Just as if to show that nothing much changes, there was heavy traffic too on the first morning I came to college in Galway 36 years ago this week. The September sun was shining, and a band of us packed into the back of a mate’s car were winging our way to a new city and new life. As we swung around by the Galway Shopping Centre, the local radio station WLS was blaring out We Built This City (on rock and roll ) and life seemed good.
While in reality the city was built on more than rock and roll, the foundation of the city as we now know it is linked in no small way to the presence of the third level colleges which bookend the city. Every year, this trek brings fresh faces, injecting new energy into the place, bringing in thinkers and do-ers and people who want to learn and who also want to have fun.
The same trek is happening this week but this year it is different. This year, even those who were here before have a fresh look about them, having being cocooned away from campus for the past year and a half.
It is so delightful to talk to so many students these past few weeks and share their excitement at being able to go back onto campus, after 18 months of sitting at home or in a small expensive bedsits bluefaced from the glare of the screen which has acted as their college gate.
For those who choose to go to college, it is a wonderful time of self-discovery and advancement. You make friends you keep for life, you get to know the ways of the world, and you shake yourself free of whatever shaped you in the place that you call home.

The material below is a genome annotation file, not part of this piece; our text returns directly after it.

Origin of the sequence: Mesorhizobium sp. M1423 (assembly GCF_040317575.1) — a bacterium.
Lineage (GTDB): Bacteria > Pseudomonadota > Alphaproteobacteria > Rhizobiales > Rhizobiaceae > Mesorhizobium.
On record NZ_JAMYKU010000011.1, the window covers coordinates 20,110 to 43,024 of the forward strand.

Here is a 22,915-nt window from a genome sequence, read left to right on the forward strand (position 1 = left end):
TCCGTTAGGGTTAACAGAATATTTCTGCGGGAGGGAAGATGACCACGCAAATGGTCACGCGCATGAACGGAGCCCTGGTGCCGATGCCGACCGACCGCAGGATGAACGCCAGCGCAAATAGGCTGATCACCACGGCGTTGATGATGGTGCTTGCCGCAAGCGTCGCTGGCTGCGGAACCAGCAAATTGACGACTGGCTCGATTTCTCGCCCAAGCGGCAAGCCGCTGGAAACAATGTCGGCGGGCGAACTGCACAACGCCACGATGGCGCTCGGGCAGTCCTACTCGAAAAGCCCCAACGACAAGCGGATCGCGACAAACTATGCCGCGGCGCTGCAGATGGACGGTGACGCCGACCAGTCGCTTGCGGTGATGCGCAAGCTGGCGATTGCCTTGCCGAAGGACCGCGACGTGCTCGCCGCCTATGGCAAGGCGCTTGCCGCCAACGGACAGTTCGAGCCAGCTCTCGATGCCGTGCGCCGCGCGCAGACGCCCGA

Not more than ever, this is important. Now, at a time when we need new thinkers to shape a post pandemic world after a long reminder of our own vulnerability.
For the past year, I was a student myself at NUI Galway, but alas I never got to meet my Masters classmates, or indeed to set foot on the campus at any stage. This is ok for the likes of auld fogies like myself, but for those for whom college is more life defining, it was a much more difficult time.
So we welcome you back with open elbows, and nods and a new way of living safely. We hope that you all embrace the liberties you have so missed. Our streets have felt empty without your colour and your sound.
The Advertiser too owes a great debt to the student population. For decades, it has been a rite of passage to find a home or a bicycle in our small ads. Hundreds and hundreds queued up each year in those early months. We are fortunate to live in a city that possesses the vivacity created by students. Long may that last.
So we issue a loud Cead Mile Failte to the thousands of students who are returning to college and campus this week at all levels. To those who are arriving here for the first time, our welcome is even more intense. Explore Galway, get to know it and use it as the springboard for making yourself the best possible version you can make. Enjoy all the fun and activity there is to enjoy, but do so safely. Know too that there are many people who will help you, if you need help. And everyone needs help.
In your time here, we hope that this city will make you feel welcomed, will not infringe on any of your rights, will keep you safe when you are feeling down and become a place that you can truly call a second home.
Welcome to Galway. Let it shape you.